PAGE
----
The first round of the playoff in 2024 will take place the week ending Dec. 21, at either the home field of the higher-seeded team or at another site designated by the higher-seeded institution. (No. 12 at No. 5, No. 11 at No. 6, No. 10 at No. 7, and No. 9 at No. 8.) The specific game dates, likely late in that week, will be announced later.
“We’re delighted to be moving forward,” Bill Hancock, executive director of the College Football Playoff, said in a statement on the playoff expansion. “When the board expanded the playoff beginning in 2026 and asked the CFP Management Committee to examine the feasibility of starting the new format earlier, the Management Committee went right to work. More teams and more access mean more excitement for fans, alumni, students and student-athletes. We appreciate the leaders of the six bowl games and the two future national championship game host cities for their cooperation. Everyone realized that this change is in the best interest of college football and pulled together to make it happen.” The CFP announced the expansion to a 12-team playoff, completing an 18-month process that was fraught with delays and disagreements.
The announcement comes a day after the Rose Bowl agreed to amend its contract for the 2024 and 2025 seasons, which was the last hurdle CFP officials needed cleared to triple the size of what is now a four-team format.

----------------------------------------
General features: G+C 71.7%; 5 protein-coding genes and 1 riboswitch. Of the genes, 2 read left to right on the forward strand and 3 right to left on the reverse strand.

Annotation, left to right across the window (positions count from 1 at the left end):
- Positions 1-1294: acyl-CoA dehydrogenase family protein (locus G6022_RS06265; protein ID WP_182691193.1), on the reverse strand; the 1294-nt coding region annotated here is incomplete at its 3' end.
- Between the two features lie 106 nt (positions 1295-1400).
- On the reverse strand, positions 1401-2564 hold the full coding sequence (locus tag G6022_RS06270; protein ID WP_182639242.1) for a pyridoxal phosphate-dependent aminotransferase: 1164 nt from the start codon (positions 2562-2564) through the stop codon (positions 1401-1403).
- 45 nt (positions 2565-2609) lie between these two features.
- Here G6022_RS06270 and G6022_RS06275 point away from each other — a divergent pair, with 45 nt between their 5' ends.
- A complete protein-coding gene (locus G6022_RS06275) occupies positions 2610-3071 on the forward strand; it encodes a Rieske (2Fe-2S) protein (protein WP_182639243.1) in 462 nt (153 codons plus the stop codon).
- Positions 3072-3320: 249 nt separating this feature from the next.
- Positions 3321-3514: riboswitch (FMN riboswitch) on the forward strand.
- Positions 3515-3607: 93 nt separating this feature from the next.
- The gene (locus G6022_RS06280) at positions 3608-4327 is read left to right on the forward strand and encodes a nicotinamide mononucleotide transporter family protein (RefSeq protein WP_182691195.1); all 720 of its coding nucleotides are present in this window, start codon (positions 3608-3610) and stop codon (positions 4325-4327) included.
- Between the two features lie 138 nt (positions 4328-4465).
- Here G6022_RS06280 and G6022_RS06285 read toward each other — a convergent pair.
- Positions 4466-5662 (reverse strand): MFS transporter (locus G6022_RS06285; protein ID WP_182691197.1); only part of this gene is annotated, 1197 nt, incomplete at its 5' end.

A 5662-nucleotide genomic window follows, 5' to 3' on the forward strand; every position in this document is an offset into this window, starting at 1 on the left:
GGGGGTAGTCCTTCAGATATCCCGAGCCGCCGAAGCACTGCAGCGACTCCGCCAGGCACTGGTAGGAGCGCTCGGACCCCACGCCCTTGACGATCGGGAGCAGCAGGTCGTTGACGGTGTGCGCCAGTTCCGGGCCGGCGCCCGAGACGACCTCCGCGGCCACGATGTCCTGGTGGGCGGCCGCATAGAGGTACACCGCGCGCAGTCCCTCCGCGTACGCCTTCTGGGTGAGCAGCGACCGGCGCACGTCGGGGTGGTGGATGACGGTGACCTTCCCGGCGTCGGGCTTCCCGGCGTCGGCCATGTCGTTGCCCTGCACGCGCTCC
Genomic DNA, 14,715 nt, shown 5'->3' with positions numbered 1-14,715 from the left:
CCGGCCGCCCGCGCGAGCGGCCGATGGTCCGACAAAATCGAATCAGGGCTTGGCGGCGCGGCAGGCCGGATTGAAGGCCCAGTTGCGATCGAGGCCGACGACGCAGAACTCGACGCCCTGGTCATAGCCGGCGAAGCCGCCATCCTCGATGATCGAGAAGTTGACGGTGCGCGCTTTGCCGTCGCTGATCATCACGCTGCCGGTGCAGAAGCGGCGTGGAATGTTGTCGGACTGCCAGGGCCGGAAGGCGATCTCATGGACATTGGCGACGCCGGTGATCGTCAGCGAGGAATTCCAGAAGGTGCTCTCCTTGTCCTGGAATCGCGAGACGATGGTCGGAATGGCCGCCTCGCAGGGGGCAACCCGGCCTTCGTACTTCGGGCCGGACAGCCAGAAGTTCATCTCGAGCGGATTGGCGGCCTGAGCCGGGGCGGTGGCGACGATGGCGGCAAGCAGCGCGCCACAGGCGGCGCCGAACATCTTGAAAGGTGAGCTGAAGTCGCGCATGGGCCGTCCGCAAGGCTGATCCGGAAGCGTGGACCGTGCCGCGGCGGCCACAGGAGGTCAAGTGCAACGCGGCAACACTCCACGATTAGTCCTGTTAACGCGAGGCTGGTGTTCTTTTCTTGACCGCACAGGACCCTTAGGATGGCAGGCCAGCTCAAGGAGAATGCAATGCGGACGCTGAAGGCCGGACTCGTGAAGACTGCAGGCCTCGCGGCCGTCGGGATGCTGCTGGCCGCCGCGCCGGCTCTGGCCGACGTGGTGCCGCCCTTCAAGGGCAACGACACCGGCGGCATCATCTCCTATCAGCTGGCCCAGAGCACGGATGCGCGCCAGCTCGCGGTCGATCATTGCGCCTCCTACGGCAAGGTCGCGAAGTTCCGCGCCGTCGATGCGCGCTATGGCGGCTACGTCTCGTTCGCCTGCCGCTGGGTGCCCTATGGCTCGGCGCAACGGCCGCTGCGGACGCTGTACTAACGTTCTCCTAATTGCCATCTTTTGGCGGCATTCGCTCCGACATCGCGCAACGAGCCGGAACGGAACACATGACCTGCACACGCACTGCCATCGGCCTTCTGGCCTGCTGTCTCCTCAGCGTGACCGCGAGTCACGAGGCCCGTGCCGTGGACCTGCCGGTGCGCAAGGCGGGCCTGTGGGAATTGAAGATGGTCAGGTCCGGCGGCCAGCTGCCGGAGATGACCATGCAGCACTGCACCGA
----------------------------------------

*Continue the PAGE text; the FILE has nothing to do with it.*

Expansion is expected to produce about $450 million in additional gross revenue for the conferences and schools that participate.
Atlanta hosted the memorable national championship game following the 2017 season on Jan. 18, 2018. Alabama defeated Georgia 26-23, coming back from a 13-0 halftime deficit to win the first CFP national championship decided in overtime.
“Bringing the game back to Atlanta was a simple decision when we looked at everything,” Hancock said in a statement. “One of our greatest title games took place in Atlanta in 2018, and the city could not have been a better host. A state-of-the-art stadium, a walkable downtown with venues to host all the activities surrounding national championship weekend and great people made Atlanta an obvious choice to be the first city to host a second title game.”